In March, analysts with a state government oversight agency said it would not allow an initial proposal for the theater to proceed because it subjected Mount Airy to fiscal peril. That plan would have required long-term loan or bond financing to develop the $13.5 million facility and obligated the city for decades.
Then in early August, a revamped concept emerged through the efforts of an ad hoc team in which the hotel developers agreed to foot most of the costs for the Spencer’s redevelopment including the Barter Theatre construction.
Deal called misleading
However, that arrangement is not as rosy as it might seem, Clark said during his presentation Thursday night.
The private developers, Dana Bryson and Gray Angell, have estimated that their up-front costs will be about $32 million to build both the hotel and theater, he said. That’s part of an overall redevelopment plan totaling around $50 million which also includes public funding for infrastructure and other needs.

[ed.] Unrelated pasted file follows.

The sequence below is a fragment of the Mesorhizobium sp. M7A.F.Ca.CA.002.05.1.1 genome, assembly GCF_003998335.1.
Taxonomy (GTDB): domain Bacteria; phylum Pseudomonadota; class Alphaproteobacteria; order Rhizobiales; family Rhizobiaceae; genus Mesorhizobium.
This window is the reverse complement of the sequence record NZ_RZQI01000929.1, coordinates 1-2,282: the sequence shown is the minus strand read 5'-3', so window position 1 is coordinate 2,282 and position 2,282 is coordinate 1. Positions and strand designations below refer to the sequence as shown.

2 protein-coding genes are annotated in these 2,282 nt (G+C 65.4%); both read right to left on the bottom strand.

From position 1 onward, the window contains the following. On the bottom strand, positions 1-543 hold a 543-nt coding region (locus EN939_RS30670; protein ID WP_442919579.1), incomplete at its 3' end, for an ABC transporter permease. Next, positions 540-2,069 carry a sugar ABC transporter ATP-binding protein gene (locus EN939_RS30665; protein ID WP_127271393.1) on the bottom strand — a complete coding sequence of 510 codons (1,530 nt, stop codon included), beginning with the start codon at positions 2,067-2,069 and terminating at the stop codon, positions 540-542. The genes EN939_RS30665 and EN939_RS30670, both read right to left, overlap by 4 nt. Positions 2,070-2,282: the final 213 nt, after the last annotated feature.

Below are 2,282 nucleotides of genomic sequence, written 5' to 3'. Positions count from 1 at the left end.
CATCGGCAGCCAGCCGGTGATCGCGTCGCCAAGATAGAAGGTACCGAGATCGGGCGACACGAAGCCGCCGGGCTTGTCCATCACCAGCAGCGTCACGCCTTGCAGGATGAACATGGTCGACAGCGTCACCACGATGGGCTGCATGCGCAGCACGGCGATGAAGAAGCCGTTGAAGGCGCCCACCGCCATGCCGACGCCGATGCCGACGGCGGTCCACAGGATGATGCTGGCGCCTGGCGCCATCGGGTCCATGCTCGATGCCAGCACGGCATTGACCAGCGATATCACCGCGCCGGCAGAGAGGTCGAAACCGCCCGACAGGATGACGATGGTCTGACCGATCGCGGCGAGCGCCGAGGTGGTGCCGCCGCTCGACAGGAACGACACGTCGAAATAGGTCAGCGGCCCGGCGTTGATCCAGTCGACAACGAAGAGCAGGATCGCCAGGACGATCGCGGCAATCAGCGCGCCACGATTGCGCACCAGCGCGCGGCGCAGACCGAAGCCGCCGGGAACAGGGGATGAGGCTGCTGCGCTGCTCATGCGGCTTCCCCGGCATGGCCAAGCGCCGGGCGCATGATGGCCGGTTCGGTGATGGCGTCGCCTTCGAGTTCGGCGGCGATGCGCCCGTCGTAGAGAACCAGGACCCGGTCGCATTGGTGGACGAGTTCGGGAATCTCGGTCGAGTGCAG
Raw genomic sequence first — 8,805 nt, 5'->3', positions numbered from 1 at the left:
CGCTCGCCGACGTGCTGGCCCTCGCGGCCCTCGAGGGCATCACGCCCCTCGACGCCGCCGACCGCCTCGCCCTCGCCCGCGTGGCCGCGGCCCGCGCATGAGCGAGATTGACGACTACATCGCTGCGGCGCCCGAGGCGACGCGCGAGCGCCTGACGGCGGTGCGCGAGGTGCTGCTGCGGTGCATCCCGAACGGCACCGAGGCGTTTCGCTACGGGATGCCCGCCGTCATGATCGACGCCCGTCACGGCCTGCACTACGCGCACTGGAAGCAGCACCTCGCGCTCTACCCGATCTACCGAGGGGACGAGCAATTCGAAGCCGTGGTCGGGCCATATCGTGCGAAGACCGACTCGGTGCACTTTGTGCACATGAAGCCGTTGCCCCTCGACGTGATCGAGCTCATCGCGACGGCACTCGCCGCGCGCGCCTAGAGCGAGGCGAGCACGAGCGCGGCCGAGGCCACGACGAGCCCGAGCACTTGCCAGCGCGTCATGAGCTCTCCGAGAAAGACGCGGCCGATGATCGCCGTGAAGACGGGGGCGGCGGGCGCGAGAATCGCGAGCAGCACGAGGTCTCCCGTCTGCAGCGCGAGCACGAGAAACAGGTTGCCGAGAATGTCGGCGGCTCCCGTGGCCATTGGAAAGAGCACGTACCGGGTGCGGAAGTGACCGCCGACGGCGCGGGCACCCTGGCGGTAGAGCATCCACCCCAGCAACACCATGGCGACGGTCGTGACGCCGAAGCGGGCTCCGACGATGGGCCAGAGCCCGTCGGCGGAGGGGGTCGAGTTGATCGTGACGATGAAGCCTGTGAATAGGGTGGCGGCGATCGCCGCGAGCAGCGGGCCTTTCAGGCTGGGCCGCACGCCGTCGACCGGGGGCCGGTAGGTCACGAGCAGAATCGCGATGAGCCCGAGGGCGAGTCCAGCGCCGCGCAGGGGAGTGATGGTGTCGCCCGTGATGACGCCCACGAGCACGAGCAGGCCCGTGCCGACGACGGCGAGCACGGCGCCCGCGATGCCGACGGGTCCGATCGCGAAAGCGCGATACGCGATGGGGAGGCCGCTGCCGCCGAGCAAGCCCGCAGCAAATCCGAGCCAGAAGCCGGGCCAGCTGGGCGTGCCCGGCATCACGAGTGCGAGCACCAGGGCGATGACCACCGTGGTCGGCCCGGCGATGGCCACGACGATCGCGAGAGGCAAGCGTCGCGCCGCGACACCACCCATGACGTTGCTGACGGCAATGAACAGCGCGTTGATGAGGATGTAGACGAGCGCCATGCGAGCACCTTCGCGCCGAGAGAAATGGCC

“While that amount may suggest that they’re carrying their own weight financially, that’s not the whole picture,” the Committee for Transparency official continued.
“Once the buildings have gone up and are owned by the developers, they will receive approximately $19.2 million in marketable tax credits – which means that their net investment, at that point, would be only $12.2 million,” Clark said told a crowded meeting room at City Hall.
He also mentioned a demand by the developers for Mount Airy to lease the theater from them for its first five years of operation at an average annual cost of $560,000, or a total of nearly $3 million. After the initial five-year period, renewal options would have to be re-negotiated, according to Clark.